It claimed the lives of 146 young women and men who worked for the Triangle Waist Company. The workers were mainly immigrants, predominately women, and in general working to support their families on the…
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Immigrants desperately needed work and were at a disadvantage because they were “struggling with a new language and culture” (“Remembering the Triangle Factory Fire: 100 Years Later”). Because of this, the workers were willing to work in conditions that many would consider unacceptable and unbearable. Women as young as fourteen worked in factories to help support their families, and most did not have the protection of a labor union that acted on their behalf.
Though labor unions, such as the International Ladies’ Garment Workers’ Union and the Womens’ Trade Union League, existed at the time, the Triangle Waist Company was a non-union shop (“Remembering the Triangle Factory Fire: 100 Years Later”). Managers locked workers in to the building once the work day started, required them to leave by a single exit at the end of their shifts, and subjected the workers to a search as they left the building. On the day of the fire, witnesses noted that the doors were locked, and only one of the two elevators available to transport workers from the upper levels of the building was in operation. Additionally, a worker who escaped the fire related that the water buckets intended for use in the event of a fire were empty (“Remembering the Triangle Factory Fire: 100 Years Later”). These are just a few of the factors that contributed to the magnitude of the disaster.
The New York (State) Factory Investigating Commission formed as a result of this tragedy, uncovered the extent of what it called a “neglect of the human factor” (“Remembering the Triangle Factory Fire: 100 Years Later”). The findings of the Commission indicated that attention to light and illumination, ventilation, cleanliness, and basic “indispensable comforts” would not only improve the workers’ condition, but would also benefit the companies by increasing efficiency and effectiveness. The Commission states that “the standardization of factory sanitation is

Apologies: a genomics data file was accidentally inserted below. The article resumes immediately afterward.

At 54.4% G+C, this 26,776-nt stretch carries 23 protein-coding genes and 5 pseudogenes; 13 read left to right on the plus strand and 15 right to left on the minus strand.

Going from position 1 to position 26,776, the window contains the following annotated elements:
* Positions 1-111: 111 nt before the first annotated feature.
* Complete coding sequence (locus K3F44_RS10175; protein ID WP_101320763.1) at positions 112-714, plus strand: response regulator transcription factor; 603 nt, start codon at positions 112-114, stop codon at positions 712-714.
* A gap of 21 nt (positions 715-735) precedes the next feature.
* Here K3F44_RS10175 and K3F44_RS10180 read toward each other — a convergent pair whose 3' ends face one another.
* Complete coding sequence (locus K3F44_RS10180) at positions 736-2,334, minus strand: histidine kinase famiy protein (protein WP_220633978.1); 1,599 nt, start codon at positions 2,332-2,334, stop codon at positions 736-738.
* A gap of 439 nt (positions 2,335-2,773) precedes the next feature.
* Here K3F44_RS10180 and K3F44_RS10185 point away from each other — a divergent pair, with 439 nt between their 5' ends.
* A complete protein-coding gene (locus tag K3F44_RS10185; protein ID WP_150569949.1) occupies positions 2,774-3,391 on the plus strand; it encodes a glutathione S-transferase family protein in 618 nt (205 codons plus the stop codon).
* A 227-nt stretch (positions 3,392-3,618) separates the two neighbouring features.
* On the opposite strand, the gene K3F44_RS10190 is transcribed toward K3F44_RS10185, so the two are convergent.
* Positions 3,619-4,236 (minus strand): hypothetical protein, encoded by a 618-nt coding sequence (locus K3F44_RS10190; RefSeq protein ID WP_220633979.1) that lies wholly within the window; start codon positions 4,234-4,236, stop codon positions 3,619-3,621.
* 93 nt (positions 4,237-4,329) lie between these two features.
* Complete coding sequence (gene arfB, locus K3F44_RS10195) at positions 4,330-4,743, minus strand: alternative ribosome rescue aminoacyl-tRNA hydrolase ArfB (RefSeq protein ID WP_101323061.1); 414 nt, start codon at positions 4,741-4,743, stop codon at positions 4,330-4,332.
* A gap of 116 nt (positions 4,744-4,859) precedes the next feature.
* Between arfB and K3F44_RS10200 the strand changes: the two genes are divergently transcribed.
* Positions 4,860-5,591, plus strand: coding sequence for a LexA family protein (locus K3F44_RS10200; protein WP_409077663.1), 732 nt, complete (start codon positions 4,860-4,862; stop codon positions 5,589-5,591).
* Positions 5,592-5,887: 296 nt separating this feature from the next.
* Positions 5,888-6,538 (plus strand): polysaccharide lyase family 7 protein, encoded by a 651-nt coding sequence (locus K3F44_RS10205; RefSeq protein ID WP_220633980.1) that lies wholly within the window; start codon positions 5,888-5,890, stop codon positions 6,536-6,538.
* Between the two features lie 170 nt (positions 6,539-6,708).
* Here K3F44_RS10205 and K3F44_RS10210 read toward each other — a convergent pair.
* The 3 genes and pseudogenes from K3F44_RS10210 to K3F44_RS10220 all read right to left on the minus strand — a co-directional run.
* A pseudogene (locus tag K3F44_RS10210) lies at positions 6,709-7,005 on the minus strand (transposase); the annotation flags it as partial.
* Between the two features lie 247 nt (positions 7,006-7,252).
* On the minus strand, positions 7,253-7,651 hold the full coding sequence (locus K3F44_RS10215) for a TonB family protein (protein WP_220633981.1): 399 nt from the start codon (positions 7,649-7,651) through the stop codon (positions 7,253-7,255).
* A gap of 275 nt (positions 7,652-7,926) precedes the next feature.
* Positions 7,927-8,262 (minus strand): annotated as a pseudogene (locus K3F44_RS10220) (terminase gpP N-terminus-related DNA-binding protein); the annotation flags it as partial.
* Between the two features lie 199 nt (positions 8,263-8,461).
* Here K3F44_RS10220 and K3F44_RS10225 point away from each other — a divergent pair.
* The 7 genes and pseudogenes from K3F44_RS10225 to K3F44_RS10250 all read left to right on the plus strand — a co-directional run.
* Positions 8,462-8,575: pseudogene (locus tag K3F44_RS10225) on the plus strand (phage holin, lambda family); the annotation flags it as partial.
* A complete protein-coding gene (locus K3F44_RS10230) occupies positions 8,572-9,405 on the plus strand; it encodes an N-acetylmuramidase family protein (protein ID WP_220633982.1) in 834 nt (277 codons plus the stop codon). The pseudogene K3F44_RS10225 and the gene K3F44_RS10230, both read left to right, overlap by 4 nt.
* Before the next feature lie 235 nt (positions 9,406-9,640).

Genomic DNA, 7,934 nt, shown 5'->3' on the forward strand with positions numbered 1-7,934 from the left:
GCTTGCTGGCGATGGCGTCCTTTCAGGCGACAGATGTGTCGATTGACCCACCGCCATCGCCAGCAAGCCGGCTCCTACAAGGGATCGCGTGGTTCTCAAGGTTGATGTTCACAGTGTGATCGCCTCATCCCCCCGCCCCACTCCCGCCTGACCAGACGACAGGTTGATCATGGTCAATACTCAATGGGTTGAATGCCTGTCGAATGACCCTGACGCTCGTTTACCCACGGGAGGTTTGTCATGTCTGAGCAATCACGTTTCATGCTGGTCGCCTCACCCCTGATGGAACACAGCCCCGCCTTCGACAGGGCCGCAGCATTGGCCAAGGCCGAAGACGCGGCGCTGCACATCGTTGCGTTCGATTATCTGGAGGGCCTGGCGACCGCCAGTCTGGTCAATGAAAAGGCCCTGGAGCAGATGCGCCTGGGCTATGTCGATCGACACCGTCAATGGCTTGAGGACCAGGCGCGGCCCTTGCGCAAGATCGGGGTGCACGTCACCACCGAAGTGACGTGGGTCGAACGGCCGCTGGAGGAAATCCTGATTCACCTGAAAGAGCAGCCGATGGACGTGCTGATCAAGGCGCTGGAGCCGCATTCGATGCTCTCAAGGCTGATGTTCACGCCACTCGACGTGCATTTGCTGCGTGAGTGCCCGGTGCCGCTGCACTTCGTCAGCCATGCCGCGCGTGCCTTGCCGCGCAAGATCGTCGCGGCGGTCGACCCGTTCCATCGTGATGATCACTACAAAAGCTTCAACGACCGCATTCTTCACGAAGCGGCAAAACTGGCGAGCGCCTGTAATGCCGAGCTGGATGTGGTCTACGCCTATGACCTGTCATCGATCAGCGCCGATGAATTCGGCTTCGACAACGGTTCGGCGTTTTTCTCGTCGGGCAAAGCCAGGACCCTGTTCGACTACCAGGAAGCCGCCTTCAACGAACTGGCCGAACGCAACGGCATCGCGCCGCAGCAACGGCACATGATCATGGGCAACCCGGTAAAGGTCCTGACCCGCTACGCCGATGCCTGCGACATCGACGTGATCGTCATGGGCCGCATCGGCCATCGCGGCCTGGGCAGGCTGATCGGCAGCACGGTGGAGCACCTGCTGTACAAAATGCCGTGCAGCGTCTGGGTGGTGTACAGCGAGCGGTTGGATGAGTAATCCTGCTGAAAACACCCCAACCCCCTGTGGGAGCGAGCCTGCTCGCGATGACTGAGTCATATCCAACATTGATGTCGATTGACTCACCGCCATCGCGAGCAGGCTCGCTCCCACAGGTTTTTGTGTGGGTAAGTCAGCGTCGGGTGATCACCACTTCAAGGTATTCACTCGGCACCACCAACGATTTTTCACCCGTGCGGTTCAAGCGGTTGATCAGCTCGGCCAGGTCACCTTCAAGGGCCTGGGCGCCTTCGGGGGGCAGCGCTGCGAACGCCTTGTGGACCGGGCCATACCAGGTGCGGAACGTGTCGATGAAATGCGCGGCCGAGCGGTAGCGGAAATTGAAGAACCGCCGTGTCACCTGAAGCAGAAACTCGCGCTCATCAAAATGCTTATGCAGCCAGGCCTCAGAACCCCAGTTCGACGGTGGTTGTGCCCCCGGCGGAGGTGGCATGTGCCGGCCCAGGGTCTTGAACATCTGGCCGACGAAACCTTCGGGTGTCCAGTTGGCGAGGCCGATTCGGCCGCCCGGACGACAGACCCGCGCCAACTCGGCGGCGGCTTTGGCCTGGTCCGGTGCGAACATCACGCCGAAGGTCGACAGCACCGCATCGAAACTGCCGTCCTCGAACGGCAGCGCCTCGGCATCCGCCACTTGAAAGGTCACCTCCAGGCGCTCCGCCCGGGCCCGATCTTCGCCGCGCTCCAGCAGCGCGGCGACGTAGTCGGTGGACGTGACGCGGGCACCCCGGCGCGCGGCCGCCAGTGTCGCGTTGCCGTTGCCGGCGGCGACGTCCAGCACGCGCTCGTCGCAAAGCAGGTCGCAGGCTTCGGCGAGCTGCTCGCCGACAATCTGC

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After the fire many laws were put into place to protect the safety of the workers. This tragedy seems a relevant subject due to the cutbacks and laws against unions. Without unions workers have little or no bargaining power for safety, wages, or other workplace concerns.
There are more similarities than differences when we compare the events of the terrorist attacks on September 11, 2001 and the disastrous fire of 1911 concerning a shirtwaist factory in New York. Both are unmitigated man-made calamities which claimed a disproportionately high number of human lives.
Wages were not high, but compared to the poverty levels of some rural villages in Russia, or Sweden, or Southern Italy, the employment situations offered by New York’s industrialization were a significant improvement. Many workers sent money back home to support the old and the weak, confirming America’s reputation as the land of opportunity.
It was on Saturday afternoon of March 25th, 1911, that makes the beginning of when it all changed. Who knew that the New York City fire that took place on the high floors of the Asch Building, where the Triangle Shirtwaist Company was located was going to be known as a tragic, as well as a most critical moment of American history.
The triangle company was owned by Max Blanck and Isaac Harris. The factory manufactured blouses for women which were named “shirtwaists”. The factory employed an estimate of 500 workers, majorly young women who were immigrants (Robinson 6). On the other hand, the Lowell Factory is located besides the Pawtucket Falls.
Therefore, the focus should not only be on preventing such happenings but also on minimizing the potential adverse effects thereof. There are several techniques, procedures and instruments available which can mitigate the probability of occurrence to negligible prospects.
re than a hundred innocent women workers, and changed the calmness of the spring afternoon of 1911 in to one of the most horrific incidents of the American history.
There have been a number of reasons discussed which led to the break out of the fire, which people assert started
The company was regarded as one of the most contemporary workplaces in New York during early 1900s. Most people viewed the Triangle Shirtwaist Company as a modern factory despite the fact that overcrowding and deficiency of evacuation plan in case of fire
In the sweatshop, the employees had to work under poor conditions that will be mentioned below.
There was only one fire escape that was narrow; the other door was always locked by managers to prevent theft (http://www.ilr.cornell.edu/trianglefire). The employees had
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